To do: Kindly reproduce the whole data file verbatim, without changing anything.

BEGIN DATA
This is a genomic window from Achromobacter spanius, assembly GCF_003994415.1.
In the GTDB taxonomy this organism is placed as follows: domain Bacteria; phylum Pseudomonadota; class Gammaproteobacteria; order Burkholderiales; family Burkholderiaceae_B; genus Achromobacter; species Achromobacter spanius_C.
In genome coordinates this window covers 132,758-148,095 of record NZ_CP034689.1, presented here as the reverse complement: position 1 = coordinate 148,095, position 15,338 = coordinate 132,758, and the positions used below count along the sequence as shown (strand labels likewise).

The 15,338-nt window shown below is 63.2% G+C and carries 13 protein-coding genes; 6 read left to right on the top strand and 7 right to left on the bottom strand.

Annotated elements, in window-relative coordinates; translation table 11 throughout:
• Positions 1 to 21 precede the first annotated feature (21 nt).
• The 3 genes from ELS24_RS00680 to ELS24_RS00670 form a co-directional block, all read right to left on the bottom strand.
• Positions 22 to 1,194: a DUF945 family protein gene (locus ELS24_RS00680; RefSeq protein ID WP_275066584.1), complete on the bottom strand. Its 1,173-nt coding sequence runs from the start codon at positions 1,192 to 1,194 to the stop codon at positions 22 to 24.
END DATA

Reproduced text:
This is a genomic window from Achromobacter spanius, assembly GCF_003994415.1.
In the GTDB taxonomy this organism is placed as follows: domain Bacteria; phylum Pseudomonadota; class Gammaproteobacteria; order Burkholderiales; family Burkholderiaceae_B; genus Achromobacter; species Achromobacter spanius_C.
In genome coordinates this window covers 132,758-148,095 of record NZ_CP034689.1, presented here as the reverse complement: position 1 = coordinate 148,095, position 15,338 = coordinate 132,758, and the positions used below count along the sequence as shown (strand labels likewise).

The 15,338-nt window shown below is 63.2% G+C and carries 13 protein-coding genes; 6 read left to right on the top strand and 7 right to left on the bottom strand.

Annotated elements, in window-relative coordinates; translation table 11 throughout:
• Positions 1 to 21 precede the first annotated feature (21 nt).
• The 3 genes from ELS24_RS00680 to ELS24_RS00670 form a co-directional block, all read right to left on the bottom strand.
• Positions 22 to 1,194: a DUF945 family protein gene (locus ELS24_RS00680; RefSeq protein ID WP_275066584.1), complete on the bottom strand. Its 1,173-nt coding sequence runs from the start codon at positions 1,192 to 1,194 to the stop codon at positions 22 to 24.